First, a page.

Degenerative changes in the material properties of nucleus pulposus and anulus fibrosus promote changes in viscoelastic properties of the whole disc. Volume, pressure and hydration loss in the nucleus pulposus, disk height decreases and fissures in the anulus fibrosus, are some of the signs of the degenerative cascade that advances with age and affect, among others, spinal function and its stability. Much remains to be learned about how these changes affect the function of the motion segment and relate to symptoms such as low back pain and altered spinal biomechanics. Copyright © 2011 Elsevier Inc. All rights reserved.
              • Record: found
              • Abstract: found
              • Article: not found

              Epidural steroid therapy for back and leg pain: mechanisms of action and efficacy.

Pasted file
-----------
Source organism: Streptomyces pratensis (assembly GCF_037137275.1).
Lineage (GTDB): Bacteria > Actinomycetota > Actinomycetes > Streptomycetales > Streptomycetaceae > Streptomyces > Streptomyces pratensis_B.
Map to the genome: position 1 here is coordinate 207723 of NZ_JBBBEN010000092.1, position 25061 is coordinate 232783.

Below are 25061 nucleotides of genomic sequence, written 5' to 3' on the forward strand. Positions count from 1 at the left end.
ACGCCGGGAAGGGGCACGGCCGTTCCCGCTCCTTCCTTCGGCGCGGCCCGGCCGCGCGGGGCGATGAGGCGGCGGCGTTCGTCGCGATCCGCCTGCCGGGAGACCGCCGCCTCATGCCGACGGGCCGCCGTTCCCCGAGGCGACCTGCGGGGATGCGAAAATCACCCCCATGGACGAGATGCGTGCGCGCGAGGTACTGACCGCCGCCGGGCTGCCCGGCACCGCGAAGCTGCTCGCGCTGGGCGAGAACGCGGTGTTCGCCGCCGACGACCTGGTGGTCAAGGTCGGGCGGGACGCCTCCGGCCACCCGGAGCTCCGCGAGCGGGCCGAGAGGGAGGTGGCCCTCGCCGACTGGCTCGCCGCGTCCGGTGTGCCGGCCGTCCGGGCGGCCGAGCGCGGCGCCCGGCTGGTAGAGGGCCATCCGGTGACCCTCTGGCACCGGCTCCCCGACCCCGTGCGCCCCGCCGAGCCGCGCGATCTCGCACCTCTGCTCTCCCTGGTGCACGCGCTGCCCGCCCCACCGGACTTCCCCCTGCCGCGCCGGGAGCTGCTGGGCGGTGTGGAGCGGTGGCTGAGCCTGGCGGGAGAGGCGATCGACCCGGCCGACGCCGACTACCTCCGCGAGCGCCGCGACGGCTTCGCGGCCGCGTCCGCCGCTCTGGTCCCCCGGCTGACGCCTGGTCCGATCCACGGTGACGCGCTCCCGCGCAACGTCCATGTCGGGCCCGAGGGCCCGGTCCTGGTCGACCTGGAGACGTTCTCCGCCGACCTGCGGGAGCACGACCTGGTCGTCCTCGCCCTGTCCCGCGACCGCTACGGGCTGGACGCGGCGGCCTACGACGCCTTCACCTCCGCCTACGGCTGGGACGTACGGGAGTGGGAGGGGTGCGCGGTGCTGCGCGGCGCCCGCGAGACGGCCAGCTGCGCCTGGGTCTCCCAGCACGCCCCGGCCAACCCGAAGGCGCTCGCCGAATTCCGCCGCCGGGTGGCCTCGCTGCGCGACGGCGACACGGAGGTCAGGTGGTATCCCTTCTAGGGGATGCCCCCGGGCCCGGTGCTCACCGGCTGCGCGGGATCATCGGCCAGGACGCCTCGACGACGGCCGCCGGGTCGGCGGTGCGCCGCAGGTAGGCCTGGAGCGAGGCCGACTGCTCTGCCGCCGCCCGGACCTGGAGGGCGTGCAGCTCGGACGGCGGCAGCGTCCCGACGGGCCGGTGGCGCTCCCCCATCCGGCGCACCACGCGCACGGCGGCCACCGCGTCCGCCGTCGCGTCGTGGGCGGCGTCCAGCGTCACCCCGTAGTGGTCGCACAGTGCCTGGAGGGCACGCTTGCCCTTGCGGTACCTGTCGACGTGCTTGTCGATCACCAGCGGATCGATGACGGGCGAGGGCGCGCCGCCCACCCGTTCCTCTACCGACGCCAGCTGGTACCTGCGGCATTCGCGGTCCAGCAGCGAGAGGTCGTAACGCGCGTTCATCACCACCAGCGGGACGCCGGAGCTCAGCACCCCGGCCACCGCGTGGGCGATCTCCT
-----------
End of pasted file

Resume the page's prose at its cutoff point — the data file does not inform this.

Epidural steroid injection (ESI) is one of the most common nonsurgical interventions prescribed for back and leg pain symptoms. Although the use of ESI is widespread, proof of efficacy among the broad population of low back pain patients is lacking and use is predicated to a great extent on the cost and morbidity of the perceived "next step" in many patient's care-surgery. To review the relative indications and clinical features that predict success with ESI therapy, and to provide a physiological rationale to guide clinical decision-making. Review of literature and clinical experience. Clinical studies have alternately supported and refuted the efficacy of ESI in the treatment of patients with back and leg pain. Steroid medications do benefit some patients with radicular pain, but the benefit is often limited in duration, making efficacy difficult to prove over time. Steroids appear to speed the rate of recovery and return to function, however, allowing patients to reduce medication levels and increase activity while awaiting the natural improvement expected in most spinal disorders. Fluoroscopic verification of needle placement, with contrast injection, greatly improves steroid delivery while reducing risks. Although it is assumed that the benefit of steroids is related to their effect on inflammation, that remains unproven, and it is possible that benefit is gained through an unrecognized action. Randomized, controlled trials are needed to conclusively identify those patients most likely to benefit from ESI, and when and for how long. Until then, epidural steroids provide a reasonable alternative to surgical intervention in selected patients with back and/or leg pain, whose symptoms are functionally limiting. When appropriate goals are established and proper patients are selected, sufficient short-term benefit has been documented to warrant continued use of this tool.